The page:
About five miles further north is the Canal Exploration Center, which was recently re-vamped and renovated with all-new exhibits documenting the 19th-century canal era. Here, you can also find public restrooms that have sinks with running water, and water fountains (where I did the last top-off of my water bottles).
Two more miles up, near Rockside Road in the city of Independence, the Towpath Trail exits the Cuyahoga Valley National Park and comes under the jurisdiction of the Cleveland Metroparks. The trail is paved beginning in this area. There’s a small plaza here, with a Malley’s chocolate shop and two restaurants–Yours Truly for diner-type fare, and the more upscale Lockkeepers.
Completed in the mid 2000’s were two graceful suspension bridges that allow Towpath Trail traffic to pass over the busy intersections on Granger Road and Warner Road in the city of Valley View.
The Towpath Trail ends at Harvard Road about 5 miles short of downtown Cleveland. A left on Harvard, then a right on Jennings Road takes you to the Steelyard Commons shopping plaza, where the developers built an extension of the trail that runs through the middle of the plaza, as well as behind on the east side. From there, the trail loops through two tunnels and around a ramp leading up to W. 14th Street in the neighborhood of Tremont, where you’ll find A Christmas Story House.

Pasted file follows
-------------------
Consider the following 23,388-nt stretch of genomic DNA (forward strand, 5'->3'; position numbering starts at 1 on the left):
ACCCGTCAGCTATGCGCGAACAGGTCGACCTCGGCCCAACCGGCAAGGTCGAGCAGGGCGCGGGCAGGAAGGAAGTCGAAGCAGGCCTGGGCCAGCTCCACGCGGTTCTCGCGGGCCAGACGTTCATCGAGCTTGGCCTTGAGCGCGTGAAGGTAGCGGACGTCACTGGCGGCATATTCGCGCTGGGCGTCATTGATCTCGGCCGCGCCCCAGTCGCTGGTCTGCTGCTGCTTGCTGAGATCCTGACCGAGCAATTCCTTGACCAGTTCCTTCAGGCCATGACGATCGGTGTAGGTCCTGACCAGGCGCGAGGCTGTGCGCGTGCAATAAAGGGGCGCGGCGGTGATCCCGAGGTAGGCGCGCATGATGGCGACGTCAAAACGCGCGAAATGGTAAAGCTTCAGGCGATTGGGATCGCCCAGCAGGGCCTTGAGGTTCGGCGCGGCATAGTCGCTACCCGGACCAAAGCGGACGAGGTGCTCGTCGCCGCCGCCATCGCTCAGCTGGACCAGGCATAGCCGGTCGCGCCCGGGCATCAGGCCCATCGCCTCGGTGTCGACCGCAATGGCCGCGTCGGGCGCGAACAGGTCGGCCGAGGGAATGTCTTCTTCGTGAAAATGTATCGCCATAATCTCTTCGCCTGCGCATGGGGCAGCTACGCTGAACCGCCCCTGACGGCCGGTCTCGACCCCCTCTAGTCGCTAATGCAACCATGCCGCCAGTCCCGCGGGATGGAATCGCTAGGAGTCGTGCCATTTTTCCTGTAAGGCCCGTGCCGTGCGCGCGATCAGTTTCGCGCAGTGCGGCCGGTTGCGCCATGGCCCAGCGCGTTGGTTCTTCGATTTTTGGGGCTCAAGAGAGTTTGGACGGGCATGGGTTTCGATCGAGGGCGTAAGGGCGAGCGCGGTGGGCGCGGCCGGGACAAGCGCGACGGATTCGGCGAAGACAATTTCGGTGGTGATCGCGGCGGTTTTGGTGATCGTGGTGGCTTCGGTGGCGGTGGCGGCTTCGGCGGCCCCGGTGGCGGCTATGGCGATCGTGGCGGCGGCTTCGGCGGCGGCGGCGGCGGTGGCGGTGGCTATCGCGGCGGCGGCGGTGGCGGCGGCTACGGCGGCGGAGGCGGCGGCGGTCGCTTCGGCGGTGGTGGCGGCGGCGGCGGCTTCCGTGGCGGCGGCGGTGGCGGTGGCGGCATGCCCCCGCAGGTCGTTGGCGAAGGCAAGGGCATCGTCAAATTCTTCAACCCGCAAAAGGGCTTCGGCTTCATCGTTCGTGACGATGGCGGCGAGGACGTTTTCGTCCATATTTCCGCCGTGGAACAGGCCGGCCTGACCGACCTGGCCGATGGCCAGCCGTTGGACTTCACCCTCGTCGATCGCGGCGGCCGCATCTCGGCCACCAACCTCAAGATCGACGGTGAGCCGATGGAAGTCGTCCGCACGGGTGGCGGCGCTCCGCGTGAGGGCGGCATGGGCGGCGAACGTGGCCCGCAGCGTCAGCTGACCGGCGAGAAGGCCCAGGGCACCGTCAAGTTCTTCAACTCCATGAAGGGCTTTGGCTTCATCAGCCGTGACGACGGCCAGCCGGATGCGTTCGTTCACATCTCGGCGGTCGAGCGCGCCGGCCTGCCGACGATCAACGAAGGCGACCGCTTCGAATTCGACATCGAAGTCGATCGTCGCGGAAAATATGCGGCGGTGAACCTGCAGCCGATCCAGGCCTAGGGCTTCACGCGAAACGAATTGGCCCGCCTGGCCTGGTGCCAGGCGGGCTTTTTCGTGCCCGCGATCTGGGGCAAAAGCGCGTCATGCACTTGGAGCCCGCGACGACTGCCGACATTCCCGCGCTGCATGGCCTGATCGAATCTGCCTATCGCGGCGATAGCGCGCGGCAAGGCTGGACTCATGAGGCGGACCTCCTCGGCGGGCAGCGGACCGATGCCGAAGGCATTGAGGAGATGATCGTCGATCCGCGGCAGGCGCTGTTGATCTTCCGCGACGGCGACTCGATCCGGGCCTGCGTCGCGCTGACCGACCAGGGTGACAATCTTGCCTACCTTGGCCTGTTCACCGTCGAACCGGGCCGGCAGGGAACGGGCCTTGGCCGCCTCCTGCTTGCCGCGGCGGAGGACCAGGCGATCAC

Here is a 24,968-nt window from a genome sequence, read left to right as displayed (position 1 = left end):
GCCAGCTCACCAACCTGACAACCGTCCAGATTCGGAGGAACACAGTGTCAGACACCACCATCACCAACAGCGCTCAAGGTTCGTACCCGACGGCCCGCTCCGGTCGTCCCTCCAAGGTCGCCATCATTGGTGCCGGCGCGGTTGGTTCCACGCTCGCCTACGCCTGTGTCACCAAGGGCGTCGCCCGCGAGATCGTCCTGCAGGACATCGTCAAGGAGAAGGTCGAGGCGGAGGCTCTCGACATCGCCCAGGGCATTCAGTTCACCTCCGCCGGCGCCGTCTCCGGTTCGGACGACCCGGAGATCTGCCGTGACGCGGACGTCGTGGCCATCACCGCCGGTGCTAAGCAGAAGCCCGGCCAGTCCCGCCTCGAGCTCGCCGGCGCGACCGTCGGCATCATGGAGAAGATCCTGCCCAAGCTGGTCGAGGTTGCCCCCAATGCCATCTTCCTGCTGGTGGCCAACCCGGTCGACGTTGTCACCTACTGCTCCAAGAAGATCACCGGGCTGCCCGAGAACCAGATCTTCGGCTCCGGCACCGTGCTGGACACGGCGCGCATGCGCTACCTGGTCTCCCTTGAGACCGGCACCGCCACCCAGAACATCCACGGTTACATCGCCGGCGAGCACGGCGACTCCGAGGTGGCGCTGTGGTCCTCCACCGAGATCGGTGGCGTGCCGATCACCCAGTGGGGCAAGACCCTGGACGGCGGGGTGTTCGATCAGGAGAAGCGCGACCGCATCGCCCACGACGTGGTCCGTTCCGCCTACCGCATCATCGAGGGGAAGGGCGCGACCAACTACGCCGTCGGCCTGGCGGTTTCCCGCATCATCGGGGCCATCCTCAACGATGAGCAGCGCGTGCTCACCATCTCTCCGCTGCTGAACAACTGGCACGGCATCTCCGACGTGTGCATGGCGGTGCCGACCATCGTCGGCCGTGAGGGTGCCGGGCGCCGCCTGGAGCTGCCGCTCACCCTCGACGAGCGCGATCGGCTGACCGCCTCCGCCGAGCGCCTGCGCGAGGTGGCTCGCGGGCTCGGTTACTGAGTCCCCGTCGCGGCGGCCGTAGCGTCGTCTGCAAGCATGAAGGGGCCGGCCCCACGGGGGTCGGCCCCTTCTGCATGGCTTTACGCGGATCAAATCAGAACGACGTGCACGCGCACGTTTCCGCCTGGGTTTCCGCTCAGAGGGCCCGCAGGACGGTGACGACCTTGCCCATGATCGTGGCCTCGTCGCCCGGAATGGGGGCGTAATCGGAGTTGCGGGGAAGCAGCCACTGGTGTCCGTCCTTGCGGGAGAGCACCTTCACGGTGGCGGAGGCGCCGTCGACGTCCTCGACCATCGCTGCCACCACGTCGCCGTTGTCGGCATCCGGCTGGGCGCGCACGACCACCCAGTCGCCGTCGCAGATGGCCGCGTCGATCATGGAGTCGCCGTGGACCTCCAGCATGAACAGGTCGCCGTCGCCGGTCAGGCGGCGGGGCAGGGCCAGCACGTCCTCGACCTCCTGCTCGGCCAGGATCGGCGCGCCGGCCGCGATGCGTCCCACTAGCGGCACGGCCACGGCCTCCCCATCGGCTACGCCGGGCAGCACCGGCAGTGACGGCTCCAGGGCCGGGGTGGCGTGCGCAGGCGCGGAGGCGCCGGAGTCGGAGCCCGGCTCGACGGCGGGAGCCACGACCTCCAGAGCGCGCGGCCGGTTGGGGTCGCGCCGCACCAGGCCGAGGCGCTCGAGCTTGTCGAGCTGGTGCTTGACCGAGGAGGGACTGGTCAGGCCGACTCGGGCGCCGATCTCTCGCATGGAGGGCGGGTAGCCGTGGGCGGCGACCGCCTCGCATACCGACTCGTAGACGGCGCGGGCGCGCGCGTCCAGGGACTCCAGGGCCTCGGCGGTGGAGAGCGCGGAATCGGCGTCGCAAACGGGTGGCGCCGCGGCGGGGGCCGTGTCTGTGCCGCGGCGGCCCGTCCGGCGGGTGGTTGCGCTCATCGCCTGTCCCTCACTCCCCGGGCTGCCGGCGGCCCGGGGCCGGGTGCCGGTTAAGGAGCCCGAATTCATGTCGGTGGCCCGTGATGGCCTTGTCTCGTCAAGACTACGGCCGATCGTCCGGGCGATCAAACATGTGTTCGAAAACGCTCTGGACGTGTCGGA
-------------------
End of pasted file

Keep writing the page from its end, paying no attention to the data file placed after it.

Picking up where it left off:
I made my way through the streets of Tremont and stopped at the Abbey Avenue overlook for the best view of downtown Cleveland that I would have on the ride.
As I got closer to Lake Erie, the winds started picking up even more than they had been all afternoon. I proceeded into the west side neighborhood of Ohio City, and as I rode west on Lorain Avenue across W. 25th Street, a big northerly gust almost knocked me over. I continued to the Gordon Square neighborhood, which has a connector trail into Edgewater Park, the official end of the Ohio to Erie Trail. I asked a passerby to take my picture with Lake Erie in the background.
Mileage for the final day was 61.
The mileage for the entire trip was 365, give or take because of the computer issues I had earlier in the week.
The winds were coming harder than ever straight out of the east. I walked up onto the observation platform that extends out over the lake. As I leaned by bike against the railing, the wind caught it and it slammed against the railing with a CLUNK, and it was literally a struggle to pull it away. I had to time my exit from the platform to avoid the waves crashing over.
It was so windy that there were surfers on Lake Erie, something that’s not possible very often. I got this video to show the winds and the waves.
Here’s my route for the final day.
I’d recommend the Ohio to Erie Trail for anyone looking for a bike touring route that’s easy to plan, easy to navigate, and not too difficult terrain. For experienced bike tourers, it’s a nice short trip when you can’t make time for a major trip. For beginners, it’s easy enough, and there are many options for camping or hotels, whichever your preference.
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Thanks for your well written report. Hoping to do the same ride soon.
Thanks for sharing. Planning to ride summer of 2021.